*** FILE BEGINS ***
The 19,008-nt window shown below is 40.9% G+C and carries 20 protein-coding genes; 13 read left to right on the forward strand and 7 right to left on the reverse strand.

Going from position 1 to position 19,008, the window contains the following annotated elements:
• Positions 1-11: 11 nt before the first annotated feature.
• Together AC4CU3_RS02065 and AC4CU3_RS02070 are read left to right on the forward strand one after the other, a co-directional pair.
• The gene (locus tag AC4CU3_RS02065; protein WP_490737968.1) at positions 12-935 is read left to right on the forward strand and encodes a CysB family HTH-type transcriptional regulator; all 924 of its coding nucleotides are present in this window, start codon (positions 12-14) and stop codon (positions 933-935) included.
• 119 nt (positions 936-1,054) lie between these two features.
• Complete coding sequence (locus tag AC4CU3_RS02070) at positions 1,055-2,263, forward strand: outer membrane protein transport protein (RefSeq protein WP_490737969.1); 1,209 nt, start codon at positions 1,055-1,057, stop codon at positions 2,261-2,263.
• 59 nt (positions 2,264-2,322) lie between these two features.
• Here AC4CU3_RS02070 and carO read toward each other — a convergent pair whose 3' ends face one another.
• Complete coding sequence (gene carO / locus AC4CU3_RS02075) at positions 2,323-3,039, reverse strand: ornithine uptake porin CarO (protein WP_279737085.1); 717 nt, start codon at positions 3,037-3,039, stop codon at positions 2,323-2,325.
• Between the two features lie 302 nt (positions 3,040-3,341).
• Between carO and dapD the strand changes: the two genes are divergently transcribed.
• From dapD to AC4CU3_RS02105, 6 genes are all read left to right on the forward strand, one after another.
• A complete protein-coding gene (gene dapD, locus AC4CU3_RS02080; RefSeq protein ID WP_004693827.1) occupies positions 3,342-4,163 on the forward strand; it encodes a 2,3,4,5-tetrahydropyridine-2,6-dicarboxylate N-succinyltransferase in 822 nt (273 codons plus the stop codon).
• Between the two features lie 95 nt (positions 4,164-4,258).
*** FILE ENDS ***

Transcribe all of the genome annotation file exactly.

The 19,008-nt window shown below is 40.9% G+C and carries 20 protein-coding genes; 13 read left to right on the forward strand and 7 right to left on the reverse strand.

Going from position 1 to position 19,008, the window contains the following annotated elements:
• Positions 1-11: 11 nt before the first annotated feature.
• Together AC4CU3_RS02065 and AC4CU3_RS02070 are read left to right on the forward strand one after the other, a co-directional pair.
• The gene (locus tag AC4CU3_RS02065; protein WP_490737968.1) at positions 12-935 is read left to right on the forward strand and encodes a CysB family HTH-type transcriptional regulator; all 924 of its coding nucleotides are present in this window, start codon (positions 12-14) and stop codon (positions 933-935) included.
• 119 nt (positions 936-1,054) lie between these two features.
• Complete coding sequence (locus tag AC4CU3_RS02070) at positions 1,055-2,263, forward strand: outer membrane protein transport protein (RefSeq protein WP_490737969.1); 1,209 nt, start codon at positions 1,055-1,057, stop codon at positions 2,261-2,263.
• 59 nt (positions 2,264-2,322) lie between these two features.
• Here AC4CU3_RS02070 and carO read toward each other — a convergent pair whose 3' ends face one another.
• Complete coding sequence (gene carO / locus AC4CU3_RS02075) at positions 2,323-3,039, reverse strand: ornithine uptake porin CarO (protein WP_279737085.1); 717 nt, start codon at positions 3,037-3,039, stop codon at positions 2,323-2,325.
• Between the two features lie 302 nt (positions 3,040-3,341).
• Between carO and dapD the strand changes: the two genes are divergently transcribed.
• From dapD to AC4CU3_RS02105, 6 genes are all read left to right on the forward strand, one after another.
• A complete protein-coding gene (gene dapD, locus AC4CU3_RS02080; RefSeq protein ID WP_004693827.1) occupies positions 3,342-4,163 on the forward strand; it encodes a 2,3,4,5-tetrahydropyridine-2,6-dicarboxylate N-succinyltransferase in 822 nt (273 codons plus the stop codon).
• Between the two features lie 95 nt (positions 4,164-4,258).